If you’re a baboon, being in charge gives you a lot of advantages: you have better access to food, you get more action from the ladies, and your kids tend to grow faster and live longer. Low-rankers, meanwhile, must expend more time and energy to get food and mating opportunities. It makes sense to assume that the baboons at the bottom of their hierarchy might experience more stress than their high-ranking relatives.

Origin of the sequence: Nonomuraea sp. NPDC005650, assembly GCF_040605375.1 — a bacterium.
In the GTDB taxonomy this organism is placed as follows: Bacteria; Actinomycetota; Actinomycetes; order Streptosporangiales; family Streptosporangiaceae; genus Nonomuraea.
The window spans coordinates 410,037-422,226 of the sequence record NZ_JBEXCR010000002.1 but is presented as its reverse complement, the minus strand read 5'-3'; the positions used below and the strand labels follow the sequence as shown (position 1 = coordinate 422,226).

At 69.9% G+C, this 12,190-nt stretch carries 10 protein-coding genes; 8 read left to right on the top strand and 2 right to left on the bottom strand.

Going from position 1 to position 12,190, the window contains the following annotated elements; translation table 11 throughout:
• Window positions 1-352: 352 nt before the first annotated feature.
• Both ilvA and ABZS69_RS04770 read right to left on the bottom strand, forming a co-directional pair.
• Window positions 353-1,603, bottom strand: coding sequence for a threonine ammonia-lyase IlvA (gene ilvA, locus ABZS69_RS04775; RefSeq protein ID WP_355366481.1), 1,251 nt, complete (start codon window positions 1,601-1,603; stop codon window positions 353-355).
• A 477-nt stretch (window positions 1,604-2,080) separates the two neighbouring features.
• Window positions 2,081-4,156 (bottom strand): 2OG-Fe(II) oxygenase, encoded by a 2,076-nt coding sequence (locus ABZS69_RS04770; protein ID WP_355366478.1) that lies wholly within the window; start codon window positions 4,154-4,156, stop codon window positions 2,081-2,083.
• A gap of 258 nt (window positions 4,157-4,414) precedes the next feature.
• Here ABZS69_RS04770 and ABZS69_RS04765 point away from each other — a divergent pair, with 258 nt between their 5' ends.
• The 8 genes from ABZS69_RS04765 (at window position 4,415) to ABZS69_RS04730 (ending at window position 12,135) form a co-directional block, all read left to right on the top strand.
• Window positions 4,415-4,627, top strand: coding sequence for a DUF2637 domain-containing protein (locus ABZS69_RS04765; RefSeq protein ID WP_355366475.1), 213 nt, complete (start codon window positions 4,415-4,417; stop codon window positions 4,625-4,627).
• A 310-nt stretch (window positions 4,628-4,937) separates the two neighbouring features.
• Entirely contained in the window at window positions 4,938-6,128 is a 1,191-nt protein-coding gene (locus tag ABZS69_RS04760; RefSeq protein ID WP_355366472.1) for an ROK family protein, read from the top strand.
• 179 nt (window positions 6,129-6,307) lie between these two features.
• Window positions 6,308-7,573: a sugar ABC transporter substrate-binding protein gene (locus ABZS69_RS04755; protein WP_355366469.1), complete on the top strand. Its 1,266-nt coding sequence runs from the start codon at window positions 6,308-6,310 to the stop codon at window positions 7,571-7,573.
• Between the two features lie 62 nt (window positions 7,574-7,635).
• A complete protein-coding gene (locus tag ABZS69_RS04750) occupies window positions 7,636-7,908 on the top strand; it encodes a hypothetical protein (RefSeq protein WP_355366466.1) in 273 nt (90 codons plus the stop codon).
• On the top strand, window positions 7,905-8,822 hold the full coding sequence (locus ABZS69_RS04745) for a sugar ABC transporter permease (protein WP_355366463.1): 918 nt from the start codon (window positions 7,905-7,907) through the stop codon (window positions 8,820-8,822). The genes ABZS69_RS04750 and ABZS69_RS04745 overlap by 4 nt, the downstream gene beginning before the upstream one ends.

But life at the top of a baboon troop isn’t all fun and games, since the alpha male must constantly struggle to maintain his social position. A new study in Science shows that alpha males suffer from much more stress than the second highest-ranking baboon, and tend to exhibit the same amount of stress hormones as baboons much lower in the hierarchy.